by the Revd Canon Rosie Harper, Chaplain to the Bishop of Buckingham, Member of General Synod and Trustee of the Ozanne Foundation
Barak Obama has written the first volume of his memoirs. In a fascinating interview about A Promised Land he speaks to David Olusoga about America and how change and progress happen. In many ways it is a very hopeful story. He identifies some central fault lines in the country’s history: slavery, treatment of Native Americans, internment of Japanese POW’s after W2 and he names them as their Original Sins. Then he tracks the progress and why he feels hope.
There is a long list including the Abolitionists, Suffragettes, the Union Movement, LGBTQ activists. As each step forward is taken there remain people who sincerely believe in slavery, patriarchy etc……but……once the country had decided what is right they are disempowered. In other words it is not possible to change everyone’s mind, but it is possible to do what is right.
Interestingly a change in America’s gun laws is not yet on that list. Why? Because of power. The gun lobby wields so much power that even the good guys like Obama were not able to do what is to clearly right.
Reading Living in Love and Faith (LLF) made me realise that LGBTQ reform in the Church of England is our “Gun Law” point. Slowly, inch by inch we have progressed. There is still huge racism in the Church, but we name it and admit that it is wrong. Women are not remotely equal. There was for example not a single female clergy candidate for the election to Archbishops’ Council last week. The rules however have changed and the wrong has been named.
What is stopping us from doing the right thing with regards to LGBTQ people?
We don’t do it because – like with the gun lobby – we are afraid. Afraid of the power that some at the far right extreme purport to wield. But is it true? Do they really have so much power that we continue to collude with institutional homophobia because we are afraid?
Undoubtedly even before Covid-19 the Church of England was facing an existential challenge. Numbers were plummeting, both attendance and income. The scariest statistics were in the collapse of young people’s engagement with “church”.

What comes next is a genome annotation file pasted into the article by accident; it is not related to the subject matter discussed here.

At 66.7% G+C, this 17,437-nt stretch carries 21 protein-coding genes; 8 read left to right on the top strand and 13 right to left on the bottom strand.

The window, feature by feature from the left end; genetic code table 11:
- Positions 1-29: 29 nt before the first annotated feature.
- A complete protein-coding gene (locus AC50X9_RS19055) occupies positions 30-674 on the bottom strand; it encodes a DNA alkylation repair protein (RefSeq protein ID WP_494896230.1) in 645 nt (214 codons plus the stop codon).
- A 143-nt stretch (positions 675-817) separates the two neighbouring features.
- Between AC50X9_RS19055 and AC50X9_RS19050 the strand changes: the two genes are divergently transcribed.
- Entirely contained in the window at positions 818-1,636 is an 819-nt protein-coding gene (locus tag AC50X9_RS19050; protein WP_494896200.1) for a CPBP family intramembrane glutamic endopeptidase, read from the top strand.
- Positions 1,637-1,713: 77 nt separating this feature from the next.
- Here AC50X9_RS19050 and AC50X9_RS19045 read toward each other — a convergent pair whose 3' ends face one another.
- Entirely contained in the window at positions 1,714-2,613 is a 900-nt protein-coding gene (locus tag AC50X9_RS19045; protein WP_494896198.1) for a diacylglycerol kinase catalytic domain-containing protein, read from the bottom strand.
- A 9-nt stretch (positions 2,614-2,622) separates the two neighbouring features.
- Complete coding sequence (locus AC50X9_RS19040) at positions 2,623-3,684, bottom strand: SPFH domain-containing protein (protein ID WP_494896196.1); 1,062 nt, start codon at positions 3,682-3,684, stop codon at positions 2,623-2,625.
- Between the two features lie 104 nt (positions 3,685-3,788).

Somehow the story we told ourselves was that the only place where there was any hope for growth was in the “HTB model churches”. This was a far easier sell as we got a new Archbishop who had been groomed in that world. Sorry if you don’t like the word “groomed”, but in a way it is compassionate. The avowed intent of the hierarchy of the top private school ‘Bash Camp’ world was to equip these boys for high office in the church and in the country.
I can see how good it must feel – as if they have all the power. That easy manner. That self-deprecating, but entitled way of occupying centre stage. It must be true. They are the only hope of the survival of the Church of England. Even to suggest otherwise is to betray the church I love.
But we urgently need to challenge this myth of power. In the area where I live the most catastrophic collapse in numbers and giving have been in churches that have lurched to the right.
As LLF has now landed I suppose we need to respond, although part of me just wants to yawn and reference ‘Groundhog Day’. Here is my reply anyway:
This is a valiant effort to try and keep the Church of England together. It makes a very deep mistake in its conception. A pink and fluffy middle ground is neither moral nor achievable . Dr Adi Cooper a senior national social worker and academic, has just published her Oxford Diocese commissioned report on the murder of Peter Farquhar.
She said: ‘The policies of the Church of England regarding homosexual practice and the approach to sexuality and relationships continues to put people at risk because it forces people to hide, lie and become vulnerable to exploitation.’
LLF is simply not an adequate response to this ongoing fault line in the Church. As with slavery or apartheid, so long supported by warped readings of the bible, we will have to reach a point where we see that these sincerely held theologies are profoundly wrong.
In other words the time has come to do what is right.
If we wait till we all agree that time will never come and meanwhile on a daily basis God’s children are being hurt, shamed, driven to the point of suicide and beyond. It is not sustainable to preach a God of love and allow this state of affairs to continue.
My short response to this response to the Church of England’s long-digested document about issues of Gender and Sexuality – “Living in Love and Faith” – are well expressed in the paragraph I have high-lighted in Rosy Harper’s article, above the line.
Father Ron Smith, Christchurch, New Zealand